Wednesday, December 30, 2009

Happy New Year

I hope everyone stayed healthy and safe over the past week. New Year's Eve is nearly upon us and then a fresh start in 2010. Wow, it seems weird typing that number. According to Nostradamus, we have 2 more years before the destruction of mankind, as we know it.  However, he's been wrong before ... or misinterpreted, who knows? Don has just popped out for a few things at the store because the fridge was beginning to look a little bare. Supper is on hold till he returns with potatoes.

Today I've been working on a birthday gift for my BFF, Lu. Can't tell you what it is yet as she might see this post before the 4th of January. After that, I'll post a pic or two and the mystery will be solved. Don and I have decided to spend the holiday with a couple of rented movies and take it pretty easy. A couple of his male friends are threatening to make an appearance to shoot some stick, so if they show up, I can throw on a quick chili or hearty soup and some biscuits to chow down on. If they don't show up ... peace and quiet.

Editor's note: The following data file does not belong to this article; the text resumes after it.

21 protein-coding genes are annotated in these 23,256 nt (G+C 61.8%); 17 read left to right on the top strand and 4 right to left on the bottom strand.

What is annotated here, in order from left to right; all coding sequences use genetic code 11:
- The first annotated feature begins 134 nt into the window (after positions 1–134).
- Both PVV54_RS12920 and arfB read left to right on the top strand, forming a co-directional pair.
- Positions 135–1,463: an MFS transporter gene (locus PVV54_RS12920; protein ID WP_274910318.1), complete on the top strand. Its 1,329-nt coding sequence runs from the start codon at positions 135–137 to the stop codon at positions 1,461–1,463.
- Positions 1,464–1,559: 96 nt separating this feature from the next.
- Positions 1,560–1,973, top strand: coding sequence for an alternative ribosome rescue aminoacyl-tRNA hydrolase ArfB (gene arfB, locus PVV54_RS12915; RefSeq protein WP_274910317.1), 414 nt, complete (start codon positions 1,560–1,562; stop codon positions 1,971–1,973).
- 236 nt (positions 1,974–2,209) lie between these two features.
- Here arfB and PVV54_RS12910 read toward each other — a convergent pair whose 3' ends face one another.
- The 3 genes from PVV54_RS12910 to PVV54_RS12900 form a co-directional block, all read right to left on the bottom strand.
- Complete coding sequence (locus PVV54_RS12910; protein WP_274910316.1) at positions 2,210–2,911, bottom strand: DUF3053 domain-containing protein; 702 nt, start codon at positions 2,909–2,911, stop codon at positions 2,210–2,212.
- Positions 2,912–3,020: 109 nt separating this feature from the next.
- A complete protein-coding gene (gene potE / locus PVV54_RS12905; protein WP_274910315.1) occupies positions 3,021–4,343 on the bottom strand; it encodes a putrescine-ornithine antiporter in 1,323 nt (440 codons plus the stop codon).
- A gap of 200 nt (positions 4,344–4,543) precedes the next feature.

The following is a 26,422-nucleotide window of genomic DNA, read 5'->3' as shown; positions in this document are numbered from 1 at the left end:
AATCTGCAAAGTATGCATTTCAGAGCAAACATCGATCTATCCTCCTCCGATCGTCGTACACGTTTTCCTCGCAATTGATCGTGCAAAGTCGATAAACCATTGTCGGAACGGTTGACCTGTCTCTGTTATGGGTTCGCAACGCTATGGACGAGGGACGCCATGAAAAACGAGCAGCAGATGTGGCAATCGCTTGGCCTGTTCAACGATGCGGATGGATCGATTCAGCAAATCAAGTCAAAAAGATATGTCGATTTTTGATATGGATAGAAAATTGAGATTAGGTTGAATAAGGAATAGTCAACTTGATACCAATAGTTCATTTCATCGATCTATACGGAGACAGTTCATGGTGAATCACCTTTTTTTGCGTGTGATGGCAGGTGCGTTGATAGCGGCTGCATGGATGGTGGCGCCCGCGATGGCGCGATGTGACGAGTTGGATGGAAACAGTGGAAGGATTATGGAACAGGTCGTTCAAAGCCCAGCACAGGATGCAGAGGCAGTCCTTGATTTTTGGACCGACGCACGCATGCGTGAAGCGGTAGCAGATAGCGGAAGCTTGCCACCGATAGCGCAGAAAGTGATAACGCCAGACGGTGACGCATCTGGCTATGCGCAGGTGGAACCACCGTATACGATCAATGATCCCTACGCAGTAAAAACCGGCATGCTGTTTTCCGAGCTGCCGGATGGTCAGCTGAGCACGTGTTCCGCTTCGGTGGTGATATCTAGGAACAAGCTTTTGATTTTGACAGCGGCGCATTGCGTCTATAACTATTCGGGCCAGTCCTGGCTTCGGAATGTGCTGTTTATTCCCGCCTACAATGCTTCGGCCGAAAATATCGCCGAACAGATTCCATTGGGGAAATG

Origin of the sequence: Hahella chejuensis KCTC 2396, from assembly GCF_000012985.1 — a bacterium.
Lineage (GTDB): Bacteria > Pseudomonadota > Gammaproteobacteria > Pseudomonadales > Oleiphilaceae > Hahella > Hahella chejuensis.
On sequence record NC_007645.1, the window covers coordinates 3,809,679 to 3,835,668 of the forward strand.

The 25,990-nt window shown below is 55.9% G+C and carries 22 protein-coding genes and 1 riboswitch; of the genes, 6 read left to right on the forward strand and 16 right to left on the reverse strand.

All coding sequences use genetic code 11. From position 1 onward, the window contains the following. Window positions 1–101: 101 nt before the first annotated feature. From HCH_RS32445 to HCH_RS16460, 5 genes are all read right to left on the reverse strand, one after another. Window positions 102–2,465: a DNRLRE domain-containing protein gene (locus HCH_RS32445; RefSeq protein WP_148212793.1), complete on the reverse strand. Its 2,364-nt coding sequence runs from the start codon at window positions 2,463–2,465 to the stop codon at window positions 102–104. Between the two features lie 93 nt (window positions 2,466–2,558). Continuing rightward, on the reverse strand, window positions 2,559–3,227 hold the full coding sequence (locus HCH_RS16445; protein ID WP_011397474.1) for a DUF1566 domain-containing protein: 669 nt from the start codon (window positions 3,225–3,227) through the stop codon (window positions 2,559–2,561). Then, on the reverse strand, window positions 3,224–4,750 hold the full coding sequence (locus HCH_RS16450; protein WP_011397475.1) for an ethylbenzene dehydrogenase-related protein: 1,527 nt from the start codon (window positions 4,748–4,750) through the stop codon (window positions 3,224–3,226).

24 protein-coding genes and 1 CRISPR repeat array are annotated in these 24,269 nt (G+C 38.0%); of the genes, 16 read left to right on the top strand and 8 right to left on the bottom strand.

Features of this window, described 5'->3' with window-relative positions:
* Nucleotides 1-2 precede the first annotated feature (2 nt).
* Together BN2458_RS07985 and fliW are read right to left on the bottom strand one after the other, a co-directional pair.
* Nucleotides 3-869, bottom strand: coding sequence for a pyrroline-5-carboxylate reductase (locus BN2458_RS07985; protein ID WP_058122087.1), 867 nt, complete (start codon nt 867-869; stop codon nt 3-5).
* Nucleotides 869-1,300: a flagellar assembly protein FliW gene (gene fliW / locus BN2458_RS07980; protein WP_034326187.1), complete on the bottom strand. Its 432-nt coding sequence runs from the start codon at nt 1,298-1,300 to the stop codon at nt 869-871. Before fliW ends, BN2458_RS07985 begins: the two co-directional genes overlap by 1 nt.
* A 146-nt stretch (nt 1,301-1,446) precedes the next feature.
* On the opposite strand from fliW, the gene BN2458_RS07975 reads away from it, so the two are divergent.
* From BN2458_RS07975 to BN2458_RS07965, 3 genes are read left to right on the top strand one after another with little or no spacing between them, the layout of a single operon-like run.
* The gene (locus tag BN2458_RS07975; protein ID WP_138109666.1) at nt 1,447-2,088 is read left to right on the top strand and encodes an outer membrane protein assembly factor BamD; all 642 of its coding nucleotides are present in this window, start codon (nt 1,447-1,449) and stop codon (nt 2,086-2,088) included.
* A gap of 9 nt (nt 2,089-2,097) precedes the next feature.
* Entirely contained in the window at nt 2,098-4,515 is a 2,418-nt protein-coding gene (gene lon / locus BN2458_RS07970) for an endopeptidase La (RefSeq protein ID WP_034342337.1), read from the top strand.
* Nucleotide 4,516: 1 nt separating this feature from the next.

Saturday, December 26, 2009

What a Nice Quiet Christmas

We had a wonderful Christmas,  just the two of us and Daisy. Don cooked a spectacular meal of beef tenderloin, steamed lobster, asparagus with lemon and dill sauce and a lovely South African red wine. Neither of us worked on anything all day and it was great just to relax. We had turned down our usual invitation to dinner with friends because this is our 20th Christmas together and we wanted to spend it alone.

The past week has been a bit hectic, even though we didn't plan anything too special. The stores were crazy and the traffic was heavy. We did our visiting on Christmas Eve and saw lots of friends at the Legion. We don't have any plans for New Year's Eve as yet, so perhaps we'll stay home then too, since we enjoyed our quiet Christmas so much. I think we're just turning into old hermits.